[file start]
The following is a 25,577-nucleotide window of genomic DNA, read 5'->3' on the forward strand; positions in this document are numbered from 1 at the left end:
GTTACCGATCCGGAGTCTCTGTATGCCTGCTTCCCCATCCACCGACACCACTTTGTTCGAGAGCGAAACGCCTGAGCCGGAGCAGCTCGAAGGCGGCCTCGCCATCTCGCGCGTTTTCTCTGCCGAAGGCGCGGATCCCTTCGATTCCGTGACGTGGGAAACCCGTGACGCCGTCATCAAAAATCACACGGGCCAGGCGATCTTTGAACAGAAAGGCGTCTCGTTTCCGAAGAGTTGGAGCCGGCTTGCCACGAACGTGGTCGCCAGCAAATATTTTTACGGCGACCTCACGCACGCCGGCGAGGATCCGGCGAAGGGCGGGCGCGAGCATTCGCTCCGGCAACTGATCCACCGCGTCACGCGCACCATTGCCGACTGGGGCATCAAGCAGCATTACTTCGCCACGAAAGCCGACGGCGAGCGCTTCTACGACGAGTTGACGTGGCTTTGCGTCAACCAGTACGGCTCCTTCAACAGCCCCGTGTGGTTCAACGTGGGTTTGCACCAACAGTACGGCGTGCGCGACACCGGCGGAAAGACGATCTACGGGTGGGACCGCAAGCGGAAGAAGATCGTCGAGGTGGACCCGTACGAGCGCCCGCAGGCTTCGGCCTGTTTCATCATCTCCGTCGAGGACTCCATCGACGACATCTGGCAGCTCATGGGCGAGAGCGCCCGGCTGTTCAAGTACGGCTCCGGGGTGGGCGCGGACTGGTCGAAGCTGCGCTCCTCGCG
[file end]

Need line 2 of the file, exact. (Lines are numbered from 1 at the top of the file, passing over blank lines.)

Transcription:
GTTACCGATCCGGAGTCTCTGTATGCCTGCTTCCCCATCCACCGACACCACTTTGTTCGAGAGCGAAACGCCTGAGCCGGAGCAGCTCGAAGGCGGCCTCGCCATCTCGCGCGTTTTCTCTGCCGAAGGCGCGGATCCCTTCGATTCCGTGACGTGGGAAACCCGTGACGCCGTCATCAAAAATCACACGGGCCAGGCGATCTTTGAACAGAAAGGCGTCTCGTTTCCGAAGAGTTGGAGCCGGCTTGCCACGAACGTGGTCGCCAGCAAATATTTTTACGGCGACCTCACGCACGCCGGCGAGGATCCGGCGAAGGGCGGGCGCGAGCATTCGCTCCGGCAACTGATCCACCGCGTCACGCGCACCATTGCCGACTGGGGCATCAAGCAGCATTACTTCGCCACGAAAGCCGACGGCGAGCGCTTCTACGACGAGTTGACGTGGCTTTGCGTCAACCAGTACGGCTCCTTCAACAGCCCCGTGTGGTTCAACGTGGGTTTGCACCAACAGTACGGCGTGCGCGACACCGGCGGAAAGACGATCTACGGGTGGGACCGCAAGCGGAAGAAGATCGTCGAGGTGGACCCGTACGAGCGCCCGCAGGCTTCGGCCTGTTTCATCATCTCCGTCGAGGACTCCATCGACGACATCTGGCAGCTCATGGGCGAGAGCGCCCGGCTGTTCAAGTACGGCTCCGGGGTGGGCGCGGACTGGTCGAAGCTGCGCTCCTCGCG